Thank you, Chair. Of course, there was more funding, additional funding, in the draft budget after the agreement between the Government and Plaid Cymru to invest in things that can help us prepare for Brexit. The First Minister announced a new fund of £50 million to help us and to help businesses and to help the public sector as well to prepare for the future. Now, at a UK level, in the current financial year, there was £250 million available, and, just last week, we had the money coming to us as a result of that. So, it’s about £3 million on the revenue side and less than £1 million on the capital side in the funding that has come to us in the current financial year.
Now, the £3 billion that the Chancellor announced in the budget in November—we haven’t agreed with the Treasury yet how much of that is going to come to us, but we are confident that we will know before the end of the current financial year how much of that £3 billion is going to come to Wales in the next financial year, and, before the end of the year, how much money is going to come to us in 2019-20.
So, at present, what I’ve done is just to put the funding that has come in this year into the reserves and carry over that funding to the next year. Because it doesn’t make sense to me to make a decision on how to use the money without knowing how much additional funding is going to come as a result of that £3 billion. When we know how much money we have from those two sources, I’m sure—we haven’t made the decisions officially, yet—that funding will be available to help us here in Wales to prepare for Brexit as well.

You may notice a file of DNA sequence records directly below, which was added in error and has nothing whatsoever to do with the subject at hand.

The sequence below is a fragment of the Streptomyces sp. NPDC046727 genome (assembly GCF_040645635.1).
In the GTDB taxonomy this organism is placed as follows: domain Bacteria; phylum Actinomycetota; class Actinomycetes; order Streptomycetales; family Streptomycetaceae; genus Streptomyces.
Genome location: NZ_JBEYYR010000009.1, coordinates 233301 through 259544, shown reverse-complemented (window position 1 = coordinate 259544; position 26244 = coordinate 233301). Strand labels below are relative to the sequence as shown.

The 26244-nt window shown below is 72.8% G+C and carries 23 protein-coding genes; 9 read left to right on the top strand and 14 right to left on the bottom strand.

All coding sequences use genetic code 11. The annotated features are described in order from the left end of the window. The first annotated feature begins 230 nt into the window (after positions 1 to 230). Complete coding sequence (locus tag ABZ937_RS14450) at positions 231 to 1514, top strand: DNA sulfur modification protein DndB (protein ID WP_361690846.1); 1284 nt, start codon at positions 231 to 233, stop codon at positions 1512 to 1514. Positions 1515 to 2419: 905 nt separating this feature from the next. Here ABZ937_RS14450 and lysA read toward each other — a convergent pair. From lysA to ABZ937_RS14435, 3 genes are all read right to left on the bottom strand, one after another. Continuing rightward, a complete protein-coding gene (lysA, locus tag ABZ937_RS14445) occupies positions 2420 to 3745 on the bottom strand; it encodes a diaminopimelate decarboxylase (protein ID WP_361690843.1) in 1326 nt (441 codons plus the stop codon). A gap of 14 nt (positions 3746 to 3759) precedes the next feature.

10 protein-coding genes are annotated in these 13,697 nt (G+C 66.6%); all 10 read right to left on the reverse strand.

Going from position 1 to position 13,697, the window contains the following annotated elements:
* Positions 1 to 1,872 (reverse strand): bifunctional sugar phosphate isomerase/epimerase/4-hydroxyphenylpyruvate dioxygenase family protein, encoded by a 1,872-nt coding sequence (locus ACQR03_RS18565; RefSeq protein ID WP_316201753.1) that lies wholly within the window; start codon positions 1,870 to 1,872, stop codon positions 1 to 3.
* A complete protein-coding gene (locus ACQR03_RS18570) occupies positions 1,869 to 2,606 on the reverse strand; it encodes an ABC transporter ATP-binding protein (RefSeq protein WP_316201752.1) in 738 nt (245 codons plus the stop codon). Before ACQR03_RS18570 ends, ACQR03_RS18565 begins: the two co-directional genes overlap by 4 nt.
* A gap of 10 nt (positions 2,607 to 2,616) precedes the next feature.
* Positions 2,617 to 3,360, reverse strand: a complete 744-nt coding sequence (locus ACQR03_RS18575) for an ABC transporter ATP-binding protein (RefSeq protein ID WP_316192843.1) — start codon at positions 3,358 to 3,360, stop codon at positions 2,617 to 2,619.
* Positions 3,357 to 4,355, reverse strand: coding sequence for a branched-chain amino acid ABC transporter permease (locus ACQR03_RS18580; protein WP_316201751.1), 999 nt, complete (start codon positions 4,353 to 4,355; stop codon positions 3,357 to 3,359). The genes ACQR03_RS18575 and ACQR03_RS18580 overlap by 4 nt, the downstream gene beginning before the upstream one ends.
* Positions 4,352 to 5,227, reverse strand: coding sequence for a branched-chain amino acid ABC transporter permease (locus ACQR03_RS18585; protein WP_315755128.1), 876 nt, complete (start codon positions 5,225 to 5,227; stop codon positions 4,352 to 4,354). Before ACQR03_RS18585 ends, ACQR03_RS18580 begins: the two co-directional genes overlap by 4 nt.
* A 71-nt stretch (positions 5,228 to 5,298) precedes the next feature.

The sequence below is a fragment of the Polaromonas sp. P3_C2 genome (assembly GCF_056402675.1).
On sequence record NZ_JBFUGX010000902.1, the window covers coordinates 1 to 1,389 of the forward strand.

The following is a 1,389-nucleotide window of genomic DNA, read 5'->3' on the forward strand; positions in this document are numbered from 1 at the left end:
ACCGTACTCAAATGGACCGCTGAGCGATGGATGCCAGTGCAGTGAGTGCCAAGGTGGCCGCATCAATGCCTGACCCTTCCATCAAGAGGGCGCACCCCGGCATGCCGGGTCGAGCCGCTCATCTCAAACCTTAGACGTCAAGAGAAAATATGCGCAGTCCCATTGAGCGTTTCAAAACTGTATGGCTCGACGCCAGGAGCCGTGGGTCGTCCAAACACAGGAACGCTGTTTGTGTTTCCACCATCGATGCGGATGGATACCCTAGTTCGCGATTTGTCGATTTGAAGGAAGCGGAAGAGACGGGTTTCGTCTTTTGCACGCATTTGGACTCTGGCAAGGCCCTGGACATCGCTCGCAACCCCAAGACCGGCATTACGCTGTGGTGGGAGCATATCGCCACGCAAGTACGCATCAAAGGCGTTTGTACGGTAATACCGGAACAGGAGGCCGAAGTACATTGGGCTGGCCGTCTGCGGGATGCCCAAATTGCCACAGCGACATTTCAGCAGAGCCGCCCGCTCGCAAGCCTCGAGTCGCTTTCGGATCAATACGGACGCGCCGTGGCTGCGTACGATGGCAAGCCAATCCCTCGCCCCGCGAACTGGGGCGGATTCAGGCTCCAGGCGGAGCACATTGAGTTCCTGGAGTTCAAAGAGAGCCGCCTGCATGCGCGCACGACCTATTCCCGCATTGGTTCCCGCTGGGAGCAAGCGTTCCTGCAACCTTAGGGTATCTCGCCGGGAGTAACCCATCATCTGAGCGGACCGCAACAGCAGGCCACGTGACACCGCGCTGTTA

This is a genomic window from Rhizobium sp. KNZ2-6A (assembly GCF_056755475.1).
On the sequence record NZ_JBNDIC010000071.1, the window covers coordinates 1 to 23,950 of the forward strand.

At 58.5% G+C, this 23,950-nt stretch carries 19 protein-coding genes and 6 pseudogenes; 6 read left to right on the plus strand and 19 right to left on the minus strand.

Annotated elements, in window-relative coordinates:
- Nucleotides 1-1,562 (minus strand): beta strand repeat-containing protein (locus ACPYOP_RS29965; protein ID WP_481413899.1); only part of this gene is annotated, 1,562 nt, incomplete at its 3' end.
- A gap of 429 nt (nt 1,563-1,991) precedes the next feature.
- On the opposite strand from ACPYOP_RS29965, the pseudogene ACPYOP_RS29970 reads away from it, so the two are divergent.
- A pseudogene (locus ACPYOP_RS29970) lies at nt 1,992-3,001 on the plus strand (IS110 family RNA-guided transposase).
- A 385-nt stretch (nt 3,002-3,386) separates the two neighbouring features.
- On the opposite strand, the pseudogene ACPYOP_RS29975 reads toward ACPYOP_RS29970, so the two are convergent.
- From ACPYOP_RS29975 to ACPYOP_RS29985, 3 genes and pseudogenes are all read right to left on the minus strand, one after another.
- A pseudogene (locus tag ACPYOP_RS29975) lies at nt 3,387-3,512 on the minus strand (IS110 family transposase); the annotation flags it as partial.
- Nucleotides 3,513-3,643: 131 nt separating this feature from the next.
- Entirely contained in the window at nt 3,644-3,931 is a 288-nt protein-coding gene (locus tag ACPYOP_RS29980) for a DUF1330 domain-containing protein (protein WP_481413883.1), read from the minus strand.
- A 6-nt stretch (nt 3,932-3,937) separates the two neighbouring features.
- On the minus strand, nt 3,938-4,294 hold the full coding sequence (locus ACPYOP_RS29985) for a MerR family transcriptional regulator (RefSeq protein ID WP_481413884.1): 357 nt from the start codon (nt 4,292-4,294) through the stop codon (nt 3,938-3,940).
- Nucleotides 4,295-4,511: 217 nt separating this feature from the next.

So, yn y bôn, drwy ddefnyddio’r reserves, byddwch chi’n creu cronfa bach mwy o faint yn y flwyddyn ariannol nesaf, er bod yr arian actually wedi’i ddyrannu eleni, ie?
So, basically, through using reserves, you would be creating a slightly larger fund in the next financial year, although the funding is actually allocated this year, yes?
Mae’r arian yn y reserves ar hyn o bryd, bydd yr arian ar gael yn y flwyddyn nesaf, ac rŷm ni’n mynd i wybod faint ar ben y £3 miliwn a’r £0.75 miliwn cyfalaf a fydd gyda ni. Ac rŷm ni’n gallu gwneud y penderfyniad ynglŷn â sut i ddefnyddio’r arian yn y flwyddyn nesaf, ond at bwrpasau ynghylch Brexit, rydw i’n siŵr, y bydd yr arian yn cael ei ddefnyddio.